What level of performance is typical in companies today? Many companies see service levels below 90%, which means 'stock outs' run greater than 10% of requests made. This level of service leaves customers (maintenance personnel) fending for themselves, stockpiling personal stores and circumventing the standard procurement channels to obtain their materials. This is not done for personal reasons, but rather because they want to provide service to their customers (operations or facilities). It is really a self-defence mechanism.

To prevent this situation, it is necessary to institute the type of stores controls that will allow the service levels to reach 95 to 97% with 100% data accuracy. When this level of stores and procurement performance is achieved, you can then start the next step toward improvement.

The work flows and controls practice involves documenting and tracking the maintenance work that is performed. This involves the use of a work order system to initiate, track, and record all maintenance activities. The work may start as a request that needs approval. Once approved, the work is planned, then scheduled, performed, and finally recorded. Unless the discipline is in place and enforced to follow this process, data is lost and true analysis can never be performed. The solution requires comprehensive use of the work order system to record all maintenance activities. Unless the work is tracked from request through completion, the data is fragmented and useless.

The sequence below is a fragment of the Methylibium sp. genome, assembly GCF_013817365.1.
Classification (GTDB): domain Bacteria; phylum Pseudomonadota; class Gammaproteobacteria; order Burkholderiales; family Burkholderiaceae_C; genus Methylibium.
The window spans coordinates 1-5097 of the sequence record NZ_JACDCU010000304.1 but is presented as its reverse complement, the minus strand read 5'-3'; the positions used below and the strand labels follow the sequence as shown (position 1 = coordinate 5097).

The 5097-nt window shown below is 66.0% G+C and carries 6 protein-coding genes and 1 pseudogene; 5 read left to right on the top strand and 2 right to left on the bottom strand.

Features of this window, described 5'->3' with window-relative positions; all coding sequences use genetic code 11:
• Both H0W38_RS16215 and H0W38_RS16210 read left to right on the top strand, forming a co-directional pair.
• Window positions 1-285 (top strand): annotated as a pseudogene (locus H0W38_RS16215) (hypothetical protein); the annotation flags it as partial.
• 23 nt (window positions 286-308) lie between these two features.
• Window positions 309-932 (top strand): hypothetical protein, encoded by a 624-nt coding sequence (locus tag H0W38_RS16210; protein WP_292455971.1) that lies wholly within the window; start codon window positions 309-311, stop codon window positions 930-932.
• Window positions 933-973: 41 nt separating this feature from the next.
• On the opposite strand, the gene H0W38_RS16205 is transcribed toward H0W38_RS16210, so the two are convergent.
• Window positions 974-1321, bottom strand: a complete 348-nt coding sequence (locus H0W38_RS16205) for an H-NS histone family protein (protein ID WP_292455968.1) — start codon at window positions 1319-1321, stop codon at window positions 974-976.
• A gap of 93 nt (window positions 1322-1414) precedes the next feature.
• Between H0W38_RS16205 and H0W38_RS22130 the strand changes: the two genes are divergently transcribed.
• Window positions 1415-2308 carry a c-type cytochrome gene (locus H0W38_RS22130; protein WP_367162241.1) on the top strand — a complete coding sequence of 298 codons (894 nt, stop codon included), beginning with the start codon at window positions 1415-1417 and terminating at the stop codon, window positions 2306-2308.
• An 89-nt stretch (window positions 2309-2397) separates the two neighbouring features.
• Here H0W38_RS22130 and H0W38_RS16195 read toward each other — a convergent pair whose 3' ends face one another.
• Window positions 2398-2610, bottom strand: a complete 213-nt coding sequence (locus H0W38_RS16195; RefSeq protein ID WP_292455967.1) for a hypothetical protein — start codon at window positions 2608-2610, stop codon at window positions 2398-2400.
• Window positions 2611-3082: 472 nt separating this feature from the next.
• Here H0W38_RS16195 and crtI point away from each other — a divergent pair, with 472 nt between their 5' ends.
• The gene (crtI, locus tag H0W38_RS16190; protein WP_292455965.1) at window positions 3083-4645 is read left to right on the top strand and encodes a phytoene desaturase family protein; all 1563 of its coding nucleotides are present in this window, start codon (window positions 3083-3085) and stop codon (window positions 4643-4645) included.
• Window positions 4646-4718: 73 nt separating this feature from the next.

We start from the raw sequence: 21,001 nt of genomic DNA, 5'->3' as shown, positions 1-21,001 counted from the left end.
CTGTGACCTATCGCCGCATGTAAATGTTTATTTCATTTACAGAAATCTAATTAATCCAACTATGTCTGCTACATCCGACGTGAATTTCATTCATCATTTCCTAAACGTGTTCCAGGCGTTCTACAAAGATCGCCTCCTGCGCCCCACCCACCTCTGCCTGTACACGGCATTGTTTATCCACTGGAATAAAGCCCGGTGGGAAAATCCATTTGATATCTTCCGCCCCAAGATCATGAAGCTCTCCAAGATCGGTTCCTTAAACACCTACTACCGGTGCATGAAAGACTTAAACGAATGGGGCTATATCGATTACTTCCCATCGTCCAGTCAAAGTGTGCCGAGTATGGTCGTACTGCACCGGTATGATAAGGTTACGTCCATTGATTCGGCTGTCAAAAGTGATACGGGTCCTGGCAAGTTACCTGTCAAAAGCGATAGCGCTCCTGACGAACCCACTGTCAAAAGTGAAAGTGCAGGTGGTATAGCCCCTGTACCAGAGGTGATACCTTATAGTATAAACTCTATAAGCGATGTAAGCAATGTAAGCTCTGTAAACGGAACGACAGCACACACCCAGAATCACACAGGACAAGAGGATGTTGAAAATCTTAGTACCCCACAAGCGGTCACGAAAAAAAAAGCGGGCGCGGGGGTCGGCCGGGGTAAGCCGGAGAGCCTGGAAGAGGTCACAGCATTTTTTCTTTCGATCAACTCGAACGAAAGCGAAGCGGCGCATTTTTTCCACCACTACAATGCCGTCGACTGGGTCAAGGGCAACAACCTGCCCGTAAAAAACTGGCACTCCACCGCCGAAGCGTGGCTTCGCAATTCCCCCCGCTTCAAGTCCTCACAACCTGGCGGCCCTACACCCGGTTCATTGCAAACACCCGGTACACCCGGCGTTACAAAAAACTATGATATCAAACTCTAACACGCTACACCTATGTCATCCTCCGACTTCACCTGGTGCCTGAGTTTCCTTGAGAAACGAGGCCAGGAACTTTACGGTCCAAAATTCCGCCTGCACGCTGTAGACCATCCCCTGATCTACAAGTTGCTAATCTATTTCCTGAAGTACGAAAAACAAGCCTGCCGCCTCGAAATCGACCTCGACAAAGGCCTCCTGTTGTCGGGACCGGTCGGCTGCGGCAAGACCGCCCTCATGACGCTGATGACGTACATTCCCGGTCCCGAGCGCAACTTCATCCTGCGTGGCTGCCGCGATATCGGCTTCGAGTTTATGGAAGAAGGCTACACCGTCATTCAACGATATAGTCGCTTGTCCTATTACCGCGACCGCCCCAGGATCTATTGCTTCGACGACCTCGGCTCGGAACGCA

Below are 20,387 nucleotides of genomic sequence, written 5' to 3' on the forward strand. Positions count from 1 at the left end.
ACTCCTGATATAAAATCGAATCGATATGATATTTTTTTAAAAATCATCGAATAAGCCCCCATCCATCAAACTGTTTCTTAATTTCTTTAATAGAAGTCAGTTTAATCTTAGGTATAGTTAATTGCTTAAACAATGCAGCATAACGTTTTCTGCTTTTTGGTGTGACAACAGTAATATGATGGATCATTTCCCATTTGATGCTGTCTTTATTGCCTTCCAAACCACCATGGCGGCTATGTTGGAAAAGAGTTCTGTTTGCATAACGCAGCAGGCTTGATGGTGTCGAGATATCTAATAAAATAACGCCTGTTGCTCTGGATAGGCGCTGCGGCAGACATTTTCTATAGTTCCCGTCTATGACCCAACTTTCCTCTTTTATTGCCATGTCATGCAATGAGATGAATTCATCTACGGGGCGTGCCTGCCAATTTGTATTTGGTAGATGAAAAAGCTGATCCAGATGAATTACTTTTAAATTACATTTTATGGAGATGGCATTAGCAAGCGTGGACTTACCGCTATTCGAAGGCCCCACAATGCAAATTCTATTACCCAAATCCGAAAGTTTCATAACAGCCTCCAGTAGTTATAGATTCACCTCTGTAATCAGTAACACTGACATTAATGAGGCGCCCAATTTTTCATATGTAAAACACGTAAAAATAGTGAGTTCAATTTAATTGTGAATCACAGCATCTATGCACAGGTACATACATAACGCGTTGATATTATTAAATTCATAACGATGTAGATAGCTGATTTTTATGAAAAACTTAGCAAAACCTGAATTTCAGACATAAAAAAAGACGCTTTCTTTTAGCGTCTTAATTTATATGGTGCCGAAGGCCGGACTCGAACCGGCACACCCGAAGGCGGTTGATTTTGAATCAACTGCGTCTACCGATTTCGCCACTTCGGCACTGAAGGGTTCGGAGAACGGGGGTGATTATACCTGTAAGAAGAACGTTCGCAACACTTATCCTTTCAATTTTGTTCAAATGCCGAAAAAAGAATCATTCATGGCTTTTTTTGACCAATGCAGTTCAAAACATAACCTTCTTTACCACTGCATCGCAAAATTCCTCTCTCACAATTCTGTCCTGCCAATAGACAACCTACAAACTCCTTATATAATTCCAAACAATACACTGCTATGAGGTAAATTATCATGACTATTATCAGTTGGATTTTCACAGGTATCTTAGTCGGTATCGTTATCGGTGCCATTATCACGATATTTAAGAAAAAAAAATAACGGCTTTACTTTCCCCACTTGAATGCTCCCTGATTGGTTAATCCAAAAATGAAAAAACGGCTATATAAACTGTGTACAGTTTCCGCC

If all of the maintenance activities are tracked through the work order system, then effective planning and scheduling can start. In most companies, the maintenance function uses sufficient data to require the computerisation of the data flow. This facilitates the collection, processing, and analysis of the data. The usage of the computerised maintenance management system (CMMS) has become popular in most countries around the world. CMMS software manages the functions discussed previously and provides support for some of the best practices that will be mentioned in subsequent material. CMMS has been used for almost a decade in some countries with very mixed results. A recent survey in the US showed the majority of companies using less than 50% of their CMMS capabilities. This means the data collected by these companies is highly suspect and probably highly inaccurate. One requirement for a company to be effective in CMMS usage is complete usage of its system and complete accuracy of the data collected.

Part II will explain how this approach provides financial benefits that can be eight times or more that realised through maintenance savings alone.